I’ve been sitting here struggling with what to call these guys. I know they’re pork carnitas but what I really want the title of this post to be is The-Best-Pork-Canitas-In-The-Whole-Wide-World or The-Best-Damn-Carnitas-You-Have-Ever-Eaten-In-Your-Whole-Entire-Life. But I thought that would be a little overkill.
I can’t believe I’m reining myself in, for once.
BTW do you know what kind of pepper that is that is on the blue cutting board? I was given a whole bag of random delicious dried peppers (thank you!!) but I don’t know what they are. I think it is an ancho chilli pepper but if you know for sure I’d love to find out!
I wish I had a recording of what it sounded like around the dinner table when we were eating these to share with you. Or not, it would be a bit embarrassing.
It sound something like this:
“OMG OMG!” “Holy damn woman these are so good!” What the f**k…how is it possible these are so good?!”
I’m not even kidding you. When I realized our balcony door was open and that all of our neighbours could hear us I *might* have felt a little embarrassed. Just a little. Right before I took another giant bite. And then another.
I’ve actually made this dish a few times now because, well, I’m a bit obsessed with it. I’ve made it with chicken too and it was also ridiculously good. I’ve also cut out little circles from the tortillas using a cookie cutter and then assembled mini carnitas as an appetizer. They were seriously cute.
I’ve linked to David Lebovitz’s recipe for the pickled red onions that have become a staple in my fridge for the past few months. You’ll find they’re great on burgers, sandwiches or on a cheese platter too.
If you make these Mexican Pork Carnitas make sure to snap a pic and tag @theendlessmeal on Instagram so I can like and comment on your photos. I love seeing TEM recipes you create.
- 1½ tablespoons of sea salt
- 1 teaspoon fresh ground pepper
- 1 teaspoon garlic powder
- 1 teaspoon cumin
- 2 teaspoons paprika
- 1 teaspoon oregano
- 1 teaspoon brown sugar
- ½ teaspoon cayenne pepper
- ¼ cup of bacon fat or grape seed oil
- 2½ pounds pork butt or bone in side ribs
- 1 large can of beer (or a small one, it doesn't need to be exact)
- 4 cloves of garlic, finely minced
- 1 teaspoon dried oregano
- 1 whole dried guajillo pepper
- 1 bay leaf
- Mix together all spices in a small bowl. Set aside.
- If using pork butt, cut into fist size pieces. If using ribs, remove thin silver membrane from back of ribs and slice into individual ribs.
- Liberally coat each piece in the dry rub mix.
- Heat bacon fat, or grape seed oil, over high heat in a large, heavy-bottomed pot. Working in batches if necessary brown the pork on all sides. Carefully add the pork to the pan (stand back a little as it may splatter.) Let each side of the meat come to a nice dark brown. Remove pieces as they finish browning and place them in a large bowl.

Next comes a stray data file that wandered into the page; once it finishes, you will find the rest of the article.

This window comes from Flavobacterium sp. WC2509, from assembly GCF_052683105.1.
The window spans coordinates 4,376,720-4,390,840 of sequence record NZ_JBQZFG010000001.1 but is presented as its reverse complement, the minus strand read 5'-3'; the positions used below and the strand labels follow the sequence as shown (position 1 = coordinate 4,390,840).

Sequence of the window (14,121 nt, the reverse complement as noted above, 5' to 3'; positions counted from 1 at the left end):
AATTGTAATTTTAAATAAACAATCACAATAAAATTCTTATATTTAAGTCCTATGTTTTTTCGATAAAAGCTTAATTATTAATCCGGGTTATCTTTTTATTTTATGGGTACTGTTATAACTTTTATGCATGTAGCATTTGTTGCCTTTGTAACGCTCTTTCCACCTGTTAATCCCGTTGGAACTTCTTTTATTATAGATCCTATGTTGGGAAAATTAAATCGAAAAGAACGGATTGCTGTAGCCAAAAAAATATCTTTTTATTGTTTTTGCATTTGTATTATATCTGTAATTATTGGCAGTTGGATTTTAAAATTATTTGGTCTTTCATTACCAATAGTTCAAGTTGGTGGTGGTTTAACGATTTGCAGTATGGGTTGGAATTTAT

- Once all pork is browned carefully pour the beer into the pot. Stir, scrapping the bottom of the pot to remove any brown bits. Add the garlic, oregano, pepper, bay leaf and any remaining spice rub. Put the pork back into the pot in a single layer. If necessary add water so that the liquid is half way up the sides of the pork.
- Move the pot to the smallest element you have and cook on the lowest heat for 4-5 hours. You want to keep the liquid at a very gentle simmer the entire time. Prop the lid slightly off if it is simmering too hard.
- After about 4 hours check the pork to see if the pork is done. If it falls apart when you try to pick it up with a fork it is done.
- Once the pork has finished cooking remove it from the pot and place it in a large bowl. Keep the cooking liquid in the pot. If using pork ribs wait until they have cooled enough to handle then remove the meat from the bones.
- Shred the meat using 2 forks. It should fall apart very easily. If it doesn't it needs to be cooked longer.
- Remove the bay leave and pepper from the cooking liquid. Discard the bay leave and the stem of the pepper. Finely mince the pepper and add it back into the pot with the cooking liquid and bring it to a boil. Continue to boil, uncovered, until the cooking liquid has reduced to a thick paste, about 15-20 minutes. Watch carefully and stir almost continuously near the end to prevent it from burning to the bottom of the pot. Remove from heat and carefully pour off any excess fat.
- Position the oven rack in the top half of your oven and preheat to 500 degrees.
- Mix the reduced cooking liquid and the pulled pork together. Spread out evenly on a baking sheet.
- Broil the pulled pork for 10-20 minutes, stirring occasionally, until browned and crispy.
- Serve carnitas on corn tortillas with guacamole, pickled red onions and some shredded cabbage.
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